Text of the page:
Now that Relos Var’s plans have been revealed and demons are free to rampage across the empire, the fulfillment of the ancient prophecies—and the end of the world—is closer than ever.
To buy time for humanity, Kihrin needs to convince the king of the Manol vané to perform an ancient ritual which will strip the entire race of their immortality, but it’s a ritual which certain vané will do anything to prevent. Including assassinating the messengers.
Worse, Kihrin must come to terms with the horrifying possibility that his connection to the king of demons, Vol Karoth, is growing steadily in strength.
How can he hope to save anyone when he might turn out to be the greatest threat of them all?( Goodreads, 2020)
Jenn Lyons continues her world building in Book 3 of her Chorus of Dragons series. I feel that with each book we get to see another piece of the intricate world she has created. In this book we finally get to see the semi legendary Vane kingdom, home of Kihrin’s birth mother, Keriel. In addition to getting to explore more of this world I thought that having Kihrin meet his mother’s people somewhat brought his journey full circle since he had begun book 1 by meeting and dealing with his father’s people.
Another thing I enjoyed in this book was how seamlessly Jennifer Lyons has woven these different characters together in terms of the plot. A gripe I had with George RR Martin’s A Song of Ice and Fire was that with so many characters it’s easy to forget the importance of characters we haven’t seen in a while. Yet Jenn Lyons manages to re-introduce characters we haven’t seen in a while in such a way that not only do we remember who they are, but they end up having an important role to play in the overall plot. For example, Tallon the Mimic provides Kihrin with some unexpected assistance and Kihrin is also reunited with his birth parents, Keriel and Theron.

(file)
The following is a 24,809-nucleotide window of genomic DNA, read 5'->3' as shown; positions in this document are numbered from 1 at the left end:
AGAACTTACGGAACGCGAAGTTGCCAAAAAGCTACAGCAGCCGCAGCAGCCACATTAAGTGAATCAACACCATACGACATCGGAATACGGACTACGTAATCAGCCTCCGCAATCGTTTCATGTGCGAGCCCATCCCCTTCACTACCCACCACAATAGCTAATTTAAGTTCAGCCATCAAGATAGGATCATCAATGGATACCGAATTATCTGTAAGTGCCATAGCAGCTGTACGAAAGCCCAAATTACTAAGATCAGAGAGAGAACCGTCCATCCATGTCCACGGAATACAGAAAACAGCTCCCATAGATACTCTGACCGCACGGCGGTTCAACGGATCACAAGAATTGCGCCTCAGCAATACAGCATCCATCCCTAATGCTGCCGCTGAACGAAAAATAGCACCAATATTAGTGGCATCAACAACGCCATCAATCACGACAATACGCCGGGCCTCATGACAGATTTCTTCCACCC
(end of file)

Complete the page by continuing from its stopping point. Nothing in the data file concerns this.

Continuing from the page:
“The Memory of Souls” being the middle of the series means that we finally get some answers as to the origins of Vol Karoth and the battle between the 8 Immortals and Relos Var. I really like how with this information neither the gods nor Relos Var can easily be identified as either the hero or the villain, because both sides have somewhat valid reasons for what they are doing. I think it would have been too easy if the good guys were so easy to spot and after all we learned in the first book that the immortals are all too fallible.
I will say that unlike in Book 2 the Janel-Kihrin-Teraeth love triangle is starting to grow on me. This is mostly, because it’s become less a competition now between Kihrin and Teraeth and more of three people who genuinely love one another.
As with the other two books, I didn’t see that ending coming. Kihrin is just so good at doing the unexpected! I really hope there is a happy ending for him somehow, because I just love him as a character! Definitely a 5 out of 5 read. If you love books with great world building then this is a must read for you
Quotes I Enjoyed:
More and more I wish I didn’t remember who I used to be. People shouldn’t remember their past lives. It hasn’t done me any favors.”Teraeth
It turns out you don’t automatically get a happy ending just because you’re the hero of the story.”Thurvashar
That kiss was perfect. It lasted forever. It was over in a secondKihrin